Author: Issa M. Saleh
Release Date: 2014-05-05
One of the more common causes of school system failure is the absence of effective leadership. Ideally, school leaders are supposed to be the change agents and facilitators whose primary mission is to improve school culture and bring about the effective transformation that leads to a model Professional Learning Community (PLC). School leaders must focus on developing human capital by working collaboratively with teachers, students, and all who are involved within the system. Effective school leadership has been examined from a variety of perspectives, with the focus ranging from the principles of servant leadership to moral imperatives and distributed perspectives. The debate on what constitutes effective school leadership continues to be wide-ranging and complex. Today’s research scholarship will be the groundwork for how tomorrow’s schools develop a new breed of leadership. Upcoming leaders will face new, unforeseen challenges, so they must re-evaluate strategies and re-work standard processes, in order to promote sustainable development within their respective school systems. Tomorrow’s leaders will be expected to lead a diverse collective of students and teachers, to foster an enduring and empowering culture among students, teachers and other stakeholders committed to build a successful learning community.
Author: Regina F. Bendix
Publisher: John Wiley & Sons
Release Date: 2012-03-12
Genre: Social Science
A Companion to Folklore presents an original and comprehensive collection of essays from international experts in the field of folklore studies. Unprecedented in depth and scope, this state-of-the-art collection uniquely displays the vitality of folklore research across the globe. An unprecedented collection of original, state of the art essays on folklore authored by international experts Examines the practices and theoretical approaches developed to understand the phenomena of folklore Considers folklore in the context of multi-disciplinary topics that include poetics, performance, religious practice, myth, ritual and symbol, oral textuality, history, law, politics and power as well as the social base of folklore Selected by Choice as a 2013 Outstanding Academic Title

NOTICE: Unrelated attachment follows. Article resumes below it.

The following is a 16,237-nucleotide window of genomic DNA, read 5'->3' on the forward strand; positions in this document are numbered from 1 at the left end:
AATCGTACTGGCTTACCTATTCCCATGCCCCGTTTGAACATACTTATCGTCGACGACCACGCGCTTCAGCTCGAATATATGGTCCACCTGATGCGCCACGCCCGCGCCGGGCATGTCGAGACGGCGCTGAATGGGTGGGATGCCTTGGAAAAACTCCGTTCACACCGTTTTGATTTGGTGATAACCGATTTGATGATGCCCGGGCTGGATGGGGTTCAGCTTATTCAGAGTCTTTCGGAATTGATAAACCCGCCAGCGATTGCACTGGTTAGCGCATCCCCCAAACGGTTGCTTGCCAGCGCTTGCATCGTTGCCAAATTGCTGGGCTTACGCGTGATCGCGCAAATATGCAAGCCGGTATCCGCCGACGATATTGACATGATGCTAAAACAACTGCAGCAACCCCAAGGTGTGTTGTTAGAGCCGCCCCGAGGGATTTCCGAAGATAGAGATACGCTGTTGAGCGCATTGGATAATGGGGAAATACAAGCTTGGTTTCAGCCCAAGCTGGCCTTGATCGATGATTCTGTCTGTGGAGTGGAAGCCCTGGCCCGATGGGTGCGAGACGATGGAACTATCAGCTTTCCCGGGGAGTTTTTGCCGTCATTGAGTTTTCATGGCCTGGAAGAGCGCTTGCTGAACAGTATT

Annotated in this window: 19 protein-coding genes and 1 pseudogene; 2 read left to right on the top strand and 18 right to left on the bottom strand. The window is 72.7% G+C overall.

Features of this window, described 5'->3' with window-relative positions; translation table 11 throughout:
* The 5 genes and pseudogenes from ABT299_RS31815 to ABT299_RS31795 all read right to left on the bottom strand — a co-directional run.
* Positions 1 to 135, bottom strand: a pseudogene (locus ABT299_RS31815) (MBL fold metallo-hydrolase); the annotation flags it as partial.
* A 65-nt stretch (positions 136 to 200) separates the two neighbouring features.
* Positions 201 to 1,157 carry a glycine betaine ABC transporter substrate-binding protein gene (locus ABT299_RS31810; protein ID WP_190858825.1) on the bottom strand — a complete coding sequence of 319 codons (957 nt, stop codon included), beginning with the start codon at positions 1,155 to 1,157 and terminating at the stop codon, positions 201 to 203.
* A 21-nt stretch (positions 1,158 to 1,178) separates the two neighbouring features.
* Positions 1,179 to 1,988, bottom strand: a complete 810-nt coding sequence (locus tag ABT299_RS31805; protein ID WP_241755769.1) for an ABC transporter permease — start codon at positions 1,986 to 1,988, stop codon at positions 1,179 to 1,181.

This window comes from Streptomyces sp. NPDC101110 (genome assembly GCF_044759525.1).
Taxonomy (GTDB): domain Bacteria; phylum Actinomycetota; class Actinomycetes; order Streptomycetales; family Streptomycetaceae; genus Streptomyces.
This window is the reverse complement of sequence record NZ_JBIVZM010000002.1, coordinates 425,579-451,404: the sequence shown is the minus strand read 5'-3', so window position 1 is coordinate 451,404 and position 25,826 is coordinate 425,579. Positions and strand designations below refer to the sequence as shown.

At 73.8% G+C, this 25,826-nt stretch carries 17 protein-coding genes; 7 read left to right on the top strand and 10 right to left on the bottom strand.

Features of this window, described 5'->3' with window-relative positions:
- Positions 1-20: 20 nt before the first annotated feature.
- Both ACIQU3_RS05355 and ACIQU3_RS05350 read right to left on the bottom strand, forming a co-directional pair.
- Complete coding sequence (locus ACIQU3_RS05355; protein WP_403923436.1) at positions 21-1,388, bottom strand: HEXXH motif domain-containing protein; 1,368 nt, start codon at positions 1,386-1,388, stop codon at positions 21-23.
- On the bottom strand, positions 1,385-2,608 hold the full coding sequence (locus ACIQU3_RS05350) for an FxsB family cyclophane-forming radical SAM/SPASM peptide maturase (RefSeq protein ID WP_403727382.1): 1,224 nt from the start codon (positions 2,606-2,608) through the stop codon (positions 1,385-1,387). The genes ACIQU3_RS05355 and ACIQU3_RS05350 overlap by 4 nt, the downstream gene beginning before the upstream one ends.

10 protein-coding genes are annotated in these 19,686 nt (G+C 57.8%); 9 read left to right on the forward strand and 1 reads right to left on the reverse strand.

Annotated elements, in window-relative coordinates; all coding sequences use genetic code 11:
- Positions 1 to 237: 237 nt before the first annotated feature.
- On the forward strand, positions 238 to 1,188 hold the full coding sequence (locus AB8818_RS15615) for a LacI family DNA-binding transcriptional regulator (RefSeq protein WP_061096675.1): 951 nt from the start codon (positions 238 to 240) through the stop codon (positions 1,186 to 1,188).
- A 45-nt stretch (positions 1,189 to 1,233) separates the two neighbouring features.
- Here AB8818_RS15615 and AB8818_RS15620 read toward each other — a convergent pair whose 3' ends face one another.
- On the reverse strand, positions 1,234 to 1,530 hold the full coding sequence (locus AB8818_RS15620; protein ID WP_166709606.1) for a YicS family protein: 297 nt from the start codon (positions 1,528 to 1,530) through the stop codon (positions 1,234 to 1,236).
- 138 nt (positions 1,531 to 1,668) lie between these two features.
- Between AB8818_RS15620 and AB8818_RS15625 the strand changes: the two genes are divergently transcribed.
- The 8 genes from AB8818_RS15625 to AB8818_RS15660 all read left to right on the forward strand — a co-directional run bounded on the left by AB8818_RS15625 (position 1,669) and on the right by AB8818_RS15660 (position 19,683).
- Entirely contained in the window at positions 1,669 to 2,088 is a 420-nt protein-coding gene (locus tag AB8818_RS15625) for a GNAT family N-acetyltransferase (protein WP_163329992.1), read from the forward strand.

Grounded in theory and best-practices research, this practical text provides teachers with 40 strategies for using fiction and non-fiction trade books to teach in five key content areas: language arts and reading, social studies, mathematics, science, and the arts. Each strategy provides everything a teacher needs to get started: a classroom example that models the strategy, a research-based rationale, relevant content standards, suggested books, reader-response questions and prompts, assessment ideas, examples of how to adapt the strategy for different grade levels (K–2, 3–5, and 6–8), and ideas for differentiating instruction for English language learners and struggling students. Throughout the book, student work samples and classroom vignettes bring the content to life.
Author: Mica Pollock
Publisher: The New Press
Release Date: 2008-06-30
Which acts by educators are “racist” and which are “antiracist”? How can an educator constructively discuss complex issues of race with students and colleagues? In Everyday Antiracism leading educators deal with the most challenging questions about race in school, offering invaluable and effective advice. Contributors including Beverly Daniel Tatum, Sonia Nieto, and Pedro Noguera describe concrete ways to analyze classroom interactions that may or may not be “racial,” deal with racial inequality and “diversity,” and teach to high standards across racial lines. Topics range from using racial incidents as teachable moments and responding to the “n-word” to valuing students’ home worlds, dealing daily with achievement gaps, and helping parents fight ethnic and racial misconceptions about their children. Questions following each essay prompt readers to examine and discuss everyday issues of race and opportunity in their own classrooms and schools. For educators and parents determined to move beyond frustrations about race, Everyday Antiracism is an essential tool.
Author: Henri Poincaré
Publisher: BoD – Books on Demand
Release Date: 2012-04-26
Der berühmte Mathematiker Henri Poincaré erwies sich als hervorragender Philosoph, dessen Werke tiefen Einfluss auf das menschschliche Denken ausübten. In diesem Buch stellt er unter anderen die Fragen nach der Veränderlichkeit der Naturgesetze, nach der Logik des Unendlichen, nach dem Grund für die Dreidimensionalität des Raums und nach der Sittlichkeit als Gemeingut.